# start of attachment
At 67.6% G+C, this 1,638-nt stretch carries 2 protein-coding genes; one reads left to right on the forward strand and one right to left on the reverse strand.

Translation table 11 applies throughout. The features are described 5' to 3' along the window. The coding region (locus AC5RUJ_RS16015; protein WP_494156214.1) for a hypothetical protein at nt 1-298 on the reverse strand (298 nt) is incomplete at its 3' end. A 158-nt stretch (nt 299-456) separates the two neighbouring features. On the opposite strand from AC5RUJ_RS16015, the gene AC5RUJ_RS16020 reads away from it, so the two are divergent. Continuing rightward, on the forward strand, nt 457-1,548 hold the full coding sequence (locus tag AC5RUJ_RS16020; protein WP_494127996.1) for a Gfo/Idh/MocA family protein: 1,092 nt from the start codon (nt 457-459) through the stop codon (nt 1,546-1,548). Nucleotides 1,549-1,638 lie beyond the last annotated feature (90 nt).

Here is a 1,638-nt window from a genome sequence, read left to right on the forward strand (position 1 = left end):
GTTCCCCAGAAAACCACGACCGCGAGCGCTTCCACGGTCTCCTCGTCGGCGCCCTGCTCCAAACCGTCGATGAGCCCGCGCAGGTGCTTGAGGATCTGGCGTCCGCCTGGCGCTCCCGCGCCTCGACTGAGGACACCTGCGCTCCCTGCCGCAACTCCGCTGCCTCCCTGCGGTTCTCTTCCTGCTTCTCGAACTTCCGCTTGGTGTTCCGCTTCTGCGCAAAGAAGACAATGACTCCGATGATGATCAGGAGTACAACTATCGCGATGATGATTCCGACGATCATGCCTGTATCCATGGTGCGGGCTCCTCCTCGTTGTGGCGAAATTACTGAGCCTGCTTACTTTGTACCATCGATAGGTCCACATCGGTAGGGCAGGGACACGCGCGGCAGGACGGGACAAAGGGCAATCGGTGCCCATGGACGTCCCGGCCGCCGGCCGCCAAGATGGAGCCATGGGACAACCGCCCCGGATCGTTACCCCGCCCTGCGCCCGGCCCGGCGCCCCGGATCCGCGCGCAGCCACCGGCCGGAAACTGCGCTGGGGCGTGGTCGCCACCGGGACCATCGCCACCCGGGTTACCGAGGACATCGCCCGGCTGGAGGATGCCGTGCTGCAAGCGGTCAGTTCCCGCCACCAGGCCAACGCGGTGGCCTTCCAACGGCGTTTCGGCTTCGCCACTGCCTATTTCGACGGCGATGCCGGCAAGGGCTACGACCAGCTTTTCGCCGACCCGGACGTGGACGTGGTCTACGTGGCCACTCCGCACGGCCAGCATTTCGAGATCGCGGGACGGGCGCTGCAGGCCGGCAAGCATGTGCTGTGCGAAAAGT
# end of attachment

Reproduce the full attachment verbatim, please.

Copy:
At 67.6% G+C, this 1,638-nt stretch carries 2 protein-coding genes; one reads left to right on the forward strand and one right to left on the reverse strand.

Translation table 11 applies throughout. The features are described 5' to 3' along the window. The coding region (locus AC5RUJ_RS16015; protein WP_494156214.1) for a hypothetical protein at nt 1-298 on the reverse strand (298 nt) is incomplete at its 3' end. A 158-nt stretch (nt 299-456) separates the two neighbouring features. On the opposite strand from AC5RUJ_RS16015, the gene AC5RUJ_RS16020 reads away from it, so the two are divergent. Continuing rightward, on the forward strand, nt 457-1,548 hold the full coding sequence (locus tag AC5RUJ_RS16020; protein WP_494127996.1) for a Gfo/Idh/MocA family protein: 1,092 nt from the start codon (nt 457-459) through the stop codon (nt 1,546-1,548). Nucleotides 1,549-1,638 lie beyond the last annotated feature (90 nt).

Here is a 1,638-nt window from a genome sequence, read left to right on the forward strand (position 1 = left end):
GTTCCCCAGAAAACCACGACCGCGAGCGCTTCCACGGTCTCCTCGTCGGCGCCCTGCTCCAAACCGTCGATGAGCCCGCGCAGGTGCTTGAGGATCTGGCGTCCGCCTGGCGCTCCCGCGCCTCGACTGAGGACACCTGCGCTCCCTGCCGCAACTCCGCTGCCTCCCTGCGGTTCTCTTCCTGCTTCTCGAACTTCCGCTTGGTGTTCCGCTTCTGCGCAAAGAAGACAATGACTCCGATGATGATCAGGAGTACAACTATCGCGATGATGATTCCGACGATCATGCCTGTATCCATGGTGCGGGCTCCTCCTCGTTGTGGCGAAATTACTGAGCCTGCTTACTTTGTACCATCGATAGGTCCACATCGGTAGGGCAGGGACACGCGCGGCAGGACGGGACAAAGGGCAATCGGTGCCCATGGACGTCCCGGCCGCCGGCCGCCAAGATGGAGCCATGGGACAACCGCCCCGGATCGTTACCCCGCCCTGCGCCCGGCCCGGCGCCCCGGATCCGCGCGCAGCCACCGGCCGGAAACTGCGCTGGGGCGTGGTCGCCACCGGGACCATCGCCACCCGGGTTACCGAGGACATCGCCCGGCTGGAGGATGCCGTGCTGCAAGCGGTCAGTTCCCGCCACCAGGCCAACGCGGTGGCCTTCCAACGGCGTTTCGGCTTCGCCACTGCCTATTTCGACGGCGATGCCGGCAAGGGCTACGACCAGCTTTTCGCCGACCCGGACGTGGACGTGGTCTACGTGGCCACTCCGCACGGCCAGCATTTCGAGATCGCGGGACGGGCGCTGCAGGCCGGCAAGCATGTGCTGTGCGAAAAGT